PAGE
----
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ABSTRACT: Lymph node metastases are common in papillary thyroid cancer (PTC) and can be resistant to surgical extirpation or radioiodine ablation. We examined the role of platelet-derived growth factor receptor (PDGFR) in mediating lymph node metastases in PTC. Clinical specimens of PTC (n = 137) were surveyed in a tissue array and by western blots to examine the relationship between expression of the α and β subunits of PDGFR and lymph node metastases. PDGFR-α was found at high levels in primary tumours with known lymphatic metastases but not in those tumours lacking nodal involvement (p < 0.0001). However, PDGFR-β expression was not linked to metastatic disease (p = 0.78) as it was found in virtually all PTC specimens. A matching analysis in fresh PTC specimens (n = 13) confirmed that PDGFR-α expression was strongly linked to metastatic spread (p = 0.0047). PDGFR-α and -β were not found in normal thyroid tissue (p < 0.0001). PTC cell lines selectively expressing PDGFR-α or -β were assessed for invasive potential and activation of downstream signal transduction pathways. PTC cell lines expressing PDGFR-α responded to PDGF-BB stimulation with increased invasive potential and this process can be blocked by the tyrosine kinase receptor inhibitor sunitinib (p < 0.009). Cell lines with only PDGFR-β, or no PDGFR, did not show significant changes in invasive potential. Activation of PDGFR-α led to downstream up-regulation of both the MAPK/ERK and PI3K/Akt pathways and disruption of either pathway is sufficient to block PDGFR-mediated increases in invasive potential. Thus, PDGFR-α is associated with lymph node metastases in papillary thyroid carcinoma and PDGFR-α promotes increased invasive potential in PTC cell lines. PDGFR-α is a strong candidate for a diagnostic biomarker to identify patients at risk of nodal metastases. Our results also strengthen the rationale for selection of tyrosine kinase receptor inhibitors that target PDGFR in the treatment of progressive, metastatic PTC. Copyright © 2012 Pathological Society of Great Britain and Ireland. Published by John Wiley & Sons, Ltd.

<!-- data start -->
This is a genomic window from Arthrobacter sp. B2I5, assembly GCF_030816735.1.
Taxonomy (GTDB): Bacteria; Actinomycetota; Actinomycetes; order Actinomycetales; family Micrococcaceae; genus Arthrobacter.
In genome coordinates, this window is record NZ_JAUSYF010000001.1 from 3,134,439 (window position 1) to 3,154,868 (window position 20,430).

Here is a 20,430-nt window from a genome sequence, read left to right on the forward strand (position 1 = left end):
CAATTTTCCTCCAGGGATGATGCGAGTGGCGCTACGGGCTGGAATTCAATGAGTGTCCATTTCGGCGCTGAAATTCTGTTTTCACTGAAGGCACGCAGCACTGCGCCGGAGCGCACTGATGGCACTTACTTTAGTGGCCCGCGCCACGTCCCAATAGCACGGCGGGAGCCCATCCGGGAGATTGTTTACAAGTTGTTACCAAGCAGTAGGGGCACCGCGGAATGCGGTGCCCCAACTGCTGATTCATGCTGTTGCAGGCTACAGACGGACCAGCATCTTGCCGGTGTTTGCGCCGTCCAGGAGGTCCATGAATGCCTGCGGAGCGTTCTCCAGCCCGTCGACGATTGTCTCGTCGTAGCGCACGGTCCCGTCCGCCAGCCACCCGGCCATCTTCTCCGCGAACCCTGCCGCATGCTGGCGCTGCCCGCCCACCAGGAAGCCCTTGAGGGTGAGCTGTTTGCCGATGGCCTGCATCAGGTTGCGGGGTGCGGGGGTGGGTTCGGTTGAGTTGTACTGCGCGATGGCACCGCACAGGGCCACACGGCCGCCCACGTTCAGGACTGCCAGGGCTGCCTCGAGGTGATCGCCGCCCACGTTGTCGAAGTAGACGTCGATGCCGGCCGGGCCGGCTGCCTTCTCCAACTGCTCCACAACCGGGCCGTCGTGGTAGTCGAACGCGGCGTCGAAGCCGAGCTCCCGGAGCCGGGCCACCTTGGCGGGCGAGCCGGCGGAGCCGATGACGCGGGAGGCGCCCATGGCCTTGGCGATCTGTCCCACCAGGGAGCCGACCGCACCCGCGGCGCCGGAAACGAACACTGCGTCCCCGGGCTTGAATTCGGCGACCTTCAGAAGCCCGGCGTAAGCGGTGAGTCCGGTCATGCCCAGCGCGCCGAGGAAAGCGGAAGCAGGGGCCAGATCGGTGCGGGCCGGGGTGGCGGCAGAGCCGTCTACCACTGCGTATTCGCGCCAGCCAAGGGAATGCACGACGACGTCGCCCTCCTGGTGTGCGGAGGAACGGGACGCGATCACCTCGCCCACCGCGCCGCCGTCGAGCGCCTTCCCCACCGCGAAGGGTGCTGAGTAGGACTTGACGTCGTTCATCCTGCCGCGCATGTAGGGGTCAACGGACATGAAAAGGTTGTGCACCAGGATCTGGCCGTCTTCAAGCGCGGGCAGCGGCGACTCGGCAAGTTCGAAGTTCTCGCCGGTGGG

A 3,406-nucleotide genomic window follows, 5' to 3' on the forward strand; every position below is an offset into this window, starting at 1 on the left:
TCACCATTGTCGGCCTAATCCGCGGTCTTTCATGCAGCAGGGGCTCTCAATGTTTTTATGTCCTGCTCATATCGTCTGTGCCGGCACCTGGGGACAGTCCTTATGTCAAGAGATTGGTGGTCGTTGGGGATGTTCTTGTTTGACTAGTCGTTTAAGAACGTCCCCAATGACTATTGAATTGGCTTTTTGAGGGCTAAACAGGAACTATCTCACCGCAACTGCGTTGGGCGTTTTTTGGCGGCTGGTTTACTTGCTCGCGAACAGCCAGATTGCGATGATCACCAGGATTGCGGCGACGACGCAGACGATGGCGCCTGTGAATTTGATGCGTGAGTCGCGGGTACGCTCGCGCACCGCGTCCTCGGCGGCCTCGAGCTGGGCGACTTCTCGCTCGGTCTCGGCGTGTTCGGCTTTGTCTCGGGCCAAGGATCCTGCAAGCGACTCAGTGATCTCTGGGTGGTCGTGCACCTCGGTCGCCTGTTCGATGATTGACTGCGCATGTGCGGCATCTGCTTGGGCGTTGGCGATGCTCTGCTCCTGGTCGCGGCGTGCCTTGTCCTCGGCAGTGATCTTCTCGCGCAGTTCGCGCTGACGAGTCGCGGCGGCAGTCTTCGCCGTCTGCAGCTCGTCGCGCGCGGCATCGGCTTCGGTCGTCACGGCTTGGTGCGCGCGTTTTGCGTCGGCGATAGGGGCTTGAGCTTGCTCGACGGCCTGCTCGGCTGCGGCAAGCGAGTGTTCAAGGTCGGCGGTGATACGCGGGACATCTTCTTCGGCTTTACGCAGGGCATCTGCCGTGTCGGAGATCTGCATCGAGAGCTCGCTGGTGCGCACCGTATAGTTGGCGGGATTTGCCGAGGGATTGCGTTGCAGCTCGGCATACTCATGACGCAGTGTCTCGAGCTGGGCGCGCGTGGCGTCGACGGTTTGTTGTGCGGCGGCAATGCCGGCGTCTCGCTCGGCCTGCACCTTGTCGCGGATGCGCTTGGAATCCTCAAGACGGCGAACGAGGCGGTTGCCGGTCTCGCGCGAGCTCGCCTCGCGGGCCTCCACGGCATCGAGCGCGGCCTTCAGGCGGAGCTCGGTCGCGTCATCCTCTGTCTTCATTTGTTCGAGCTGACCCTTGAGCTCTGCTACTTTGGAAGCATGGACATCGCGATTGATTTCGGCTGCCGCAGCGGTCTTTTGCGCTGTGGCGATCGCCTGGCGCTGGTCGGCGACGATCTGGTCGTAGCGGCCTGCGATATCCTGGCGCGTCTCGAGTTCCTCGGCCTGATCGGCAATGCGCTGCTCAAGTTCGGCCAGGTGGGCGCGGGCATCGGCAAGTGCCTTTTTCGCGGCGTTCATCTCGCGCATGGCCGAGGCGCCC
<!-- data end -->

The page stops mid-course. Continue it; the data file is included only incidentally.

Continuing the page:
The Journal of Pathology 06/2012; 228(2):241-50. · 7.59 Impact Factor